If You See This in a Parking Lot, Call 911 Immediately, Police Warn
Officials are alerting about an increase in this threat across the U.S.
Parking lots are considered to be some of the most dangerous areas in the U.S., whether it be because of poor lighting, a lack of security, or easy entry for just about anyone. In fact, the Federal Bureau of Investigations (FBI) reported that in 2020, more than six percent of all violent crimes that occurred in the country happened in a parking lot or garage—making it the third most common area for these dangerous types of incidents. And now, police have a new warning about what you should keep an eye out for the next time you finding yourself in a parking lot. Read on to find out what should prompt you to call 911 immediately.
Police have issued a number of recent warnings.
Police departments all across the country issue warnings to residents whenever they have received reports about suspicious activity. Officials in San Antonio, Texas, had to send out a public alert in Jan. 2022 about scam artists sticking fraudulent QR codes on public meters to trick people into giving up their private payment information by "paying for parking" on a fake website. And then more recently in June, the Chicago Police Department cautioned citizens against opening the doors to their home up to people asking about repairs or water problems. According to the officials, many con artists use this tactic to distract victims and while another person enters their home to steal valuables, jewelry, and money.
Now officials are alerting Americans about a new threat.
A police department in Pennsylvania has just issued a new warning about suspicious activity in the state. Officials from the Wilkes-Barre Township Police Department in Luzerne County told NBC-affiliate WBRE that they've recently received an increasing number of reports from people who say they were approached in a parking lot by someone attempting to sell them jewelry or watches. According to the department, these are usually scammers selling counterfeit or fake jewelry that appears to be real at a "too good to be true price."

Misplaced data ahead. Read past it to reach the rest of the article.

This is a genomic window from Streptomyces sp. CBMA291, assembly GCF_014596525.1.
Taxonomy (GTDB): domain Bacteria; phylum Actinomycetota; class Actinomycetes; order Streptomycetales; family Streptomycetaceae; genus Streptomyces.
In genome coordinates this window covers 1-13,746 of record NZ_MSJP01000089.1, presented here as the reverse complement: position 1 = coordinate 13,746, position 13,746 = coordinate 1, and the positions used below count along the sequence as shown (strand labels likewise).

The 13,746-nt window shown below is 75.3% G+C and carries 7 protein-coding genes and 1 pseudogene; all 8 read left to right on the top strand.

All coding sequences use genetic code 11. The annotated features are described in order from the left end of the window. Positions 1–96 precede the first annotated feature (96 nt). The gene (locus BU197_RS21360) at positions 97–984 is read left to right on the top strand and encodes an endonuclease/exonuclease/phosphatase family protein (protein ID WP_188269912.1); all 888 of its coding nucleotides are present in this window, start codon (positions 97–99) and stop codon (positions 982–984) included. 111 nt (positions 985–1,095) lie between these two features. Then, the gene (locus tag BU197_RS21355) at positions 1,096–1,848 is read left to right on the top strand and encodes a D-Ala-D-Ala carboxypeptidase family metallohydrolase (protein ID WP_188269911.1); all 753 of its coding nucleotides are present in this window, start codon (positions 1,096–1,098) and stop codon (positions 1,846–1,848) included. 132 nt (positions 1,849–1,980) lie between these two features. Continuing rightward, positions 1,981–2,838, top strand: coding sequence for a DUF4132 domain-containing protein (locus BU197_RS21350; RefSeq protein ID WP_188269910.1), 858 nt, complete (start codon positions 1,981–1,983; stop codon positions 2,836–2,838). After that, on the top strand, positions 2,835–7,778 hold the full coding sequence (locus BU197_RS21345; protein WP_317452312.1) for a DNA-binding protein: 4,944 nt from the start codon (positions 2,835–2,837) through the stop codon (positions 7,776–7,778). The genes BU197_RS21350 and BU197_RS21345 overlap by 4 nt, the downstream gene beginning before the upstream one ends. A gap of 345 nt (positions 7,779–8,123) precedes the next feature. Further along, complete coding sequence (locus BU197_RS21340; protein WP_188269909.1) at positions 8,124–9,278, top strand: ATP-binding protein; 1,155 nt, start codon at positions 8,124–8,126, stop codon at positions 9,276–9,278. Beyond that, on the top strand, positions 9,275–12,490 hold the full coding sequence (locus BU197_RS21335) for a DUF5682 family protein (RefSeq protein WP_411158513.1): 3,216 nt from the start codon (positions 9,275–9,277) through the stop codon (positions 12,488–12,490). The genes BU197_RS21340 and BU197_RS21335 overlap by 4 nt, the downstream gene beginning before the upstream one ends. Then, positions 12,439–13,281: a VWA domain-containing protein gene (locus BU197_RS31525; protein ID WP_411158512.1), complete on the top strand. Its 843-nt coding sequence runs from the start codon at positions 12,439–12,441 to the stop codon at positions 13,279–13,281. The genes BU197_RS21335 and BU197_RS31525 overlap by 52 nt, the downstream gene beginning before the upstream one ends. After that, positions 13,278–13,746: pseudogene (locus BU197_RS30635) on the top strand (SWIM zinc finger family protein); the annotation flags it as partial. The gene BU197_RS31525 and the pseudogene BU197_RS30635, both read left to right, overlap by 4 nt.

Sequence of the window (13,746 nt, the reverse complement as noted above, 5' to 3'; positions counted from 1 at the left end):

"Ask yourself: If you are buying a Rolex in a parking lot, how real could it actually be?," the police warned.
This scam is also popping up in other areas around the U.S.
This is not just a worry for those in Pennsylvania, however. On June 26, the Idaho State Journal reported that jewelry stores in Pocatello, Idaho, are seeing numerous pieces of fake gold that people in the area unknowingly brought from con artists. Molinelli's Jewelers told the newspaper that it has been "bombarded with numerous pieces of fake gold all with the same story." They said, their customers were approached by someone in a parking lot who said they were stranded and needed gas money, and offered jewelry claimed to be made of pure gold in exchange for cash.
"Please keep in mind, gold is very easy to liquidate and if someone is in possession of this much gold, they will not be in need of gas money or sell it for whatever you are willing to offer," Molinelli's Jewelers wrote in a Facebook warning, adding that they were visited by one person in the area who had been scammed out of $1,800.
This type of scam has also been reported recently in other parts of the country such as Minot, North Dakota; Elmira, New York; and Ottawa, Kansas. In both Idaho and Kansas, jewelers warned that the jewelry was stamped with "18k," which is typically a sign of fake gold. "18k is a really high quality of gold. Chains seem to be the number one thing that is made illegally and stamped incorrectly so they can take advantage of people," Cathy Sutton, one of the owners of Sutton's Jewelry in Ottawa, told NBC-affiliate 27 News, adding that she has also seen other types of jewelry—like rings—stamped with this fraudulent mark.
If you see someone selling jewelry in a parking lot, call police immediately.
Police from the Wilkes-Barre Township department told WBRE that people should call 911 immediately if they are approached by anyone trying to sell jewelry in a parking lot so that they can describe the potential scammers and their vehicles. But in Ottawa, officials said they had not received any police reports related to fake jewelry scams despite jewelers reporting about a rising number of anecdotal stories. According to Sutton, this is likely because people feel embarrassed reporting that they had fallen victim to this scam.
But officials warn that whether or not you were scammed out of actual money—you need to report it whenever you see it happening. "Often people may not think it's important to report these types of scams if they did not fall for it," Adam Weingartner, chief of police with the Ottawa Police Department, told 27 News. "But it is always important to let law enforcement know so we can help spread the word to protect residents."